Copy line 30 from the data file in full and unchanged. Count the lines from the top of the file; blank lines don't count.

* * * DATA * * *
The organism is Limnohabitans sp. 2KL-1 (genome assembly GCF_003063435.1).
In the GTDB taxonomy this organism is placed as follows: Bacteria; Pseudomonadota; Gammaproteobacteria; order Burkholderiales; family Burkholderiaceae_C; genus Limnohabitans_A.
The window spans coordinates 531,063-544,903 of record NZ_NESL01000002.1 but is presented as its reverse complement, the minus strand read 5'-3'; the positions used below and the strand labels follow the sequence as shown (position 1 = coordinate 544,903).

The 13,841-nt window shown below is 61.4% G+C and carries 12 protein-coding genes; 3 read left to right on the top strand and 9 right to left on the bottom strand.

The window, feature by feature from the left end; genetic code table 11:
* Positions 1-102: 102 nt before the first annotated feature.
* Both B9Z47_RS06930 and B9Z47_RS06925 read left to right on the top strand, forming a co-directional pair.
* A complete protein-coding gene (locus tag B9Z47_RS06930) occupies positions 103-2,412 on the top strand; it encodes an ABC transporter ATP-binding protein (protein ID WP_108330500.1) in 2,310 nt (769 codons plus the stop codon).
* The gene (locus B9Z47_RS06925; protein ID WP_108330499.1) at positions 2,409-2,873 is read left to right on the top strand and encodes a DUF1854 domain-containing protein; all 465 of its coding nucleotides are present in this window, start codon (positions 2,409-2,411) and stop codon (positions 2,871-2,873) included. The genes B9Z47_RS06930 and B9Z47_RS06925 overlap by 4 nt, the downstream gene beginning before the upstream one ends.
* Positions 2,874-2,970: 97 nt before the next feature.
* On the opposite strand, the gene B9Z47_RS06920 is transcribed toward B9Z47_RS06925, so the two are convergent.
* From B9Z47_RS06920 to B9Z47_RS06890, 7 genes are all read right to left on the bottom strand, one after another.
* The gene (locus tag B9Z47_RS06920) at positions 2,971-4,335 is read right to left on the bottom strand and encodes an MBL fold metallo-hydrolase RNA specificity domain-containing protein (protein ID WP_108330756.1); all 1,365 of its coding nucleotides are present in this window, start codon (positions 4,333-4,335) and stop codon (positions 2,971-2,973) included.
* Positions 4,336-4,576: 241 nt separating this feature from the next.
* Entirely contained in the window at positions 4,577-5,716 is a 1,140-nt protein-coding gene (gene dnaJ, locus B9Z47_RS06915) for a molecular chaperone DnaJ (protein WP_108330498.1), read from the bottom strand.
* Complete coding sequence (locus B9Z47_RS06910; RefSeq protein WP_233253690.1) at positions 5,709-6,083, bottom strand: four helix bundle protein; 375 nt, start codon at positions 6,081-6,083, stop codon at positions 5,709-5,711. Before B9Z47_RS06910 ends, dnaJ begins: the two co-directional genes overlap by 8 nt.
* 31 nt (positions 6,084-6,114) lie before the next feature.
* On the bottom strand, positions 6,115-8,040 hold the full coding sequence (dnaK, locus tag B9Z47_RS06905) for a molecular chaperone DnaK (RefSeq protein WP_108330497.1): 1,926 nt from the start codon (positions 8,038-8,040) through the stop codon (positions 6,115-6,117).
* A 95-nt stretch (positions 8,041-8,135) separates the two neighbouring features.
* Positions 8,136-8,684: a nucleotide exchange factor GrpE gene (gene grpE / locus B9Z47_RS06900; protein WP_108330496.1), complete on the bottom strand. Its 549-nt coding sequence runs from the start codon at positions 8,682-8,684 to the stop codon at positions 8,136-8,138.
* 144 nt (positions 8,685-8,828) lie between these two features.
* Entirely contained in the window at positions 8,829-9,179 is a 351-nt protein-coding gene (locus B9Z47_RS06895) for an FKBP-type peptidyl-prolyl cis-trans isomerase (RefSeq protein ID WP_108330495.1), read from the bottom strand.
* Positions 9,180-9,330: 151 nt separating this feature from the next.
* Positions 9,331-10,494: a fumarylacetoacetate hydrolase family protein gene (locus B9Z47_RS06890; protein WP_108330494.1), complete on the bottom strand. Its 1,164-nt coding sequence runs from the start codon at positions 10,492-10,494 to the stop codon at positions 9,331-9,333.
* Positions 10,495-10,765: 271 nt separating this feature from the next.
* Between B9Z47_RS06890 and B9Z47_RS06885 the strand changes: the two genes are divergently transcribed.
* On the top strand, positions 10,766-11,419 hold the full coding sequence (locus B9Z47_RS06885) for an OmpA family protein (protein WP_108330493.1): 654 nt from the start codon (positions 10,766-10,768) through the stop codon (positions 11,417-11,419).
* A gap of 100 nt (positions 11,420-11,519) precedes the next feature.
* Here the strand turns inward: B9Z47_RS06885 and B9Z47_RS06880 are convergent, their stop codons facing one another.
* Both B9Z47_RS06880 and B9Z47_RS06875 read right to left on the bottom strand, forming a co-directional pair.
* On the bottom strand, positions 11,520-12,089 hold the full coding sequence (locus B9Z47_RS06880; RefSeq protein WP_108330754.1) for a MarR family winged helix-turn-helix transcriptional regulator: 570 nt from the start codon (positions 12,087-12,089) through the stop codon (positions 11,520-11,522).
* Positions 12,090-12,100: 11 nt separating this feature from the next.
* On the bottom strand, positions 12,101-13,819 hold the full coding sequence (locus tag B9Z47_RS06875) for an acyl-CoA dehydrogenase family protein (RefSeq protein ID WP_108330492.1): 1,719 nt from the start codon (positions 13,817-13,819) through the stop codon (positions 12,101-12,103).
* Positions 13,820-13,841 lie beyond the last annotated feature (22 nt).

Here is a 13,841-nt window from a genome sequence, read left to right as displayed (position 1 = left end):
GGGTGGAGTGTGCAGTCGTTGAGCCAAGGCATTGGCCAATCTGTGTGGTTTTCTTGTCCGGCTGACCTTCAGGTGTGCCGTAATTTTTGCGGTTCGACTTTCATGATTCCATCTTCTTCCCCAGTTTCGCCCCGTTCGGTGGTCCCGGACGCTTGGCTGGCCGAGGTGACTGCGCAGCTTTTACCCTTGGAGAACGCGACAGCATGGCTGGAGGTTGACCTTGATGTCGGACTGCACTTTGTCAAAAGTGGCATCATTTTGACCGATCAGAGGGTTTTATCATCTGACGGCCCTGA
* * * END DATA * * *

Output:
* Both B9Z47_RS06880 and B9Z47_RS06875 read right to left on the bottom strand, forming a co-directional pair.